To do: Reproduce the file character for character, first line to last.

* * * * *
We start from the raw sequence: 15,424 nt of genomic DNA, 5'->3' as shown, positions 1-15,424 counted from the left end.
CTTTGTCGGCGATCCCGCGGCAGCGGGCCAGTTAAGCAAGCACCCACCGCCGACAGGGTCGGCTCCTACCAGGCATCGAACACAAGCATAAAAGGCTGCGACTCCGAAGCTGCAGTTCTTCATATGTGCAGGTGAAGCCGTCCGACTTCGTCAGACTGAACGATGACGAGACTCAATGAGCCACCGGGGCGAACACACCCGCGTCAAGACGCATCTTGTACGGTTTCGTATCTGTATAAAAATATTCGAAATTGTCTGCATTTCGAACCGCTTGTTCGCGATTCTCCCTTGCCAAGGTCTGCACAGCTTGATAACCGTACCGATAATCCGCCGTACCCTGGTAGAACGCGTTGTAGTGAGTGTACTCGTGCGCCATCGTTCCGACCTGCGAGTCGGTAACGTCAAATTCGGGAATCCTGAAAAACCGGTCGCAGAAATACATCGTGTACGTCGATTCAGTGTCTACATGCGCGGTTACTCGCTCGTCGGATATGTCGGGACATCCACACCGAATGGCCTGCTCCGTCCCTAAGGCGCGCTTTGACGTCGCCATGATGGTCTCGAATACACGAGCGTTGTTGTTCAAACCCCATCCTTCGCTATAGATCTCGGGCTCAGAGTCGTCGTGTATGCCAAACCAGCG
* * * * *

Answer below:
We start from the raw sequence: 15,424 nt of genomic DNA, 5'->3' as shown, positions 1-15,424 counted from the left end.
CTTTGTCGGCGATCCCGCGGCAGCGGGCCAGTTAAGCAAGCACCCACCGCCGACAGGGTCGGCTCCTACCAGGCATCGAACACAAGCATAAAAGGCTGCGACTCCGAAGCTGCAGTTCTTCATATGTGCAGGTGAAGCCGTCCGACTTCGTCAGACTGAACGATGACGAGACTCAATGAGCCACCGGGGCGAACACACCCGCGTCAAGACGCATCTTGTACGGTTTCGTATCTGTATAAAAATATTCGAAATTGTCTGCATTTCGAACCGCTTGTTCGCGATTCTCCCTTGCCAAGGTCTGCACAGCTTGATAACCGTACCGATAATCCGCCGTACCCTGGTAGAACGCGTTGTAGTGAGTGTACTCGTGCGCCATCGTTCCGACCTGCGAGTCGGTAACGTCAAATTCGGGAATCCTGAAAAACCGGTCGCAGAAATACATCGTGTACGTCGATTCAGTGTCTACATGCGCGGTTACTCGCTCGTCGGATATGTCGGGACATCCACACCGAATGGCCTGCTCCGTCCCTAAGGCGCGCTTTGACGTCGCCATGATGGTCTCGAATACACGAGCGTTGTTGTTCAAACCCCATCCTTCGCTATAGATCTCGGGCTCAGAGTCGTCGTGTATGCCAAACCAGCG